The Massachusetts Medical Society, representing 25,000 physicians and medical students, says it's time to try a new tool to stop overdose deaths: rooms where drug users would inject heroin or other drugs under medical supervision. The society's House of Delegates approved a pilot project of supervised injection facilities (SIFs) during the group's annual meeting Saturday. It passed by a wide margin: 193 to 21.
"I'm tired of losing my patients," said Dr. Mark Eisenberg, a primary care physician at the Massachusetts General Hospital clinic in Charlestown. Eisenberg said three of his patients died after an opioid overdose in just the past six weeks.
"My patients are overdosing in alleyways, in parked cars, in abandoned buildings, in their own bedroom," Eisenberg said. "I know that if they were able to go to safe injection facilities under supervision, these drug overdoses wouldn’t happen."
Many doctors who voted in favor of starting one or two SIFs in Massachusetts say they were persuaded by studies conducted at a safe injection clinic in Vancouver, the only such facility in North America. Research included in the medical society's report on SIFs says overdose deaths are down 35 percent in Vancouver, and 30 percent more patients who use the clinic seek treatment as compared to drug users in the area who do not.
"Everything we can do to keep people alive long enough to find that spark that makes it possible for them to be better, for them not to be controlled by drugs, I support," said Dr. Barbara Herbert, president of the Massachusetts chapter of the American Society of Addiction Medicine.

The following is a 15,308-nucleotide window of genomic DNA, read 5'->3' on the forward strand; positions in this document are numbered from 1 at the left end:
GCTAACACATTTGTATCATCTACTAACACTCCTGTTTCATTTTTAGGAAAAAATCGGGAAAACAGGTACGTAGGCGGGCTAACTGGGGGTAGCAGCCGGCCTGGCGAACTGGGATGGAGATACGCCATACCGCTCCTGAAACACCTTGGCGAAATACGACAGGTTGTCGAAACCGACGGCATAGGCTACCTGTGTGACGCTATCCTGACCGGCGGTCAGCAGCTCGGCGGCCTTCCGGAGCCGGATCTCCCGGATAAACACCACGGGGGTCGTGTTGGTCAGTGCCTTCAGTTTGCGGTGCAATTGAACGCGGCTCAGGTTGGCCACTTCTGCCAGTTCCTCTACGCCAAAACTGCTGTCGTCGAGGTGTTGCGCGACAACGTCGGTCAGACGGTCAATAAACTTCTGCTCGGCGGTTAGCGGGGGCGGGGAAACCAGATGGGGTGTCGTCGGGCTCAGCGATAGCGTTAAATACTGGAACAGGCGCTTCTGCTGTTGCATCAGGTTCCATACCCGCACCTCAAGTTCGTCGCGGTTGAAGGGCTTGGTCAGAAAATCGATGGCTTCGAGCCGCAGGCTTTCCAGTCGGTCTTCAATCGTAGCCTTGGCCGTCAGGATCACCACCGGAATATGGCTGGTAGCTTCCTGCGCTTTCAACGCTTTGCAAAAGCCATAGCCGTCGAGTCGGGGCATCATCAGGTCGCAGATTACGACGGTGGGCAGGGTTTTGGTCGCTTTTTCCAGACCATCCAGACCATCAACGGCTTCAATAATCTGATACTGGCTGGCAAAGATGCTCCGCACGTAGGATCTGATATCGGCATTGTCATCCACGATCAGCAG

Some doctors who support the SIF plan call it a gut-wrenching option.
"It doesn’t make sense for us as physicians to watch someone do something we know is dangerous and illegal," said Dr. Glenn Markenson, the director of maternal and fetal medicine at Boston Medical Center. "On the other side, does it make sense for us to have these people overdose on the street and not get care? They’re both terrible, but you have to do something."
Medical society staff expected a lengthy debate, but only one physician rose to speak against the idea of opening a SIF in Massachusetts. Dr. Richard Pieters, a radiation oncologist and past MMS president, said it would be difficult to open a SIF because of concern from nearby communities. Pieters instead urged his colleagues to press for wider use of naloxone, the drug that can reverse an opioid overdose.
Another doctor who voted against the SIF pilot said the project is noble but misguided.
"The argument is that if they [the drug user] crash in front of you, you might be able to do something rather than have them crash outside in a doorway. That's the argument that was used to promote this," said Dr. Robert Baratz, a primary care physician in Braintree. "That's the wrong solution to the wrong problem."
Baratz says the actual problem these days is that users don't know what they're injecting. He says it's up to law enforcement to stop the flow of illicit and increasing dangerous opioids such as fentanyl; asking physicians, nurses or physician assistants to supervise the injection of unknown drugs puts the medical staff at risk, Baratz says.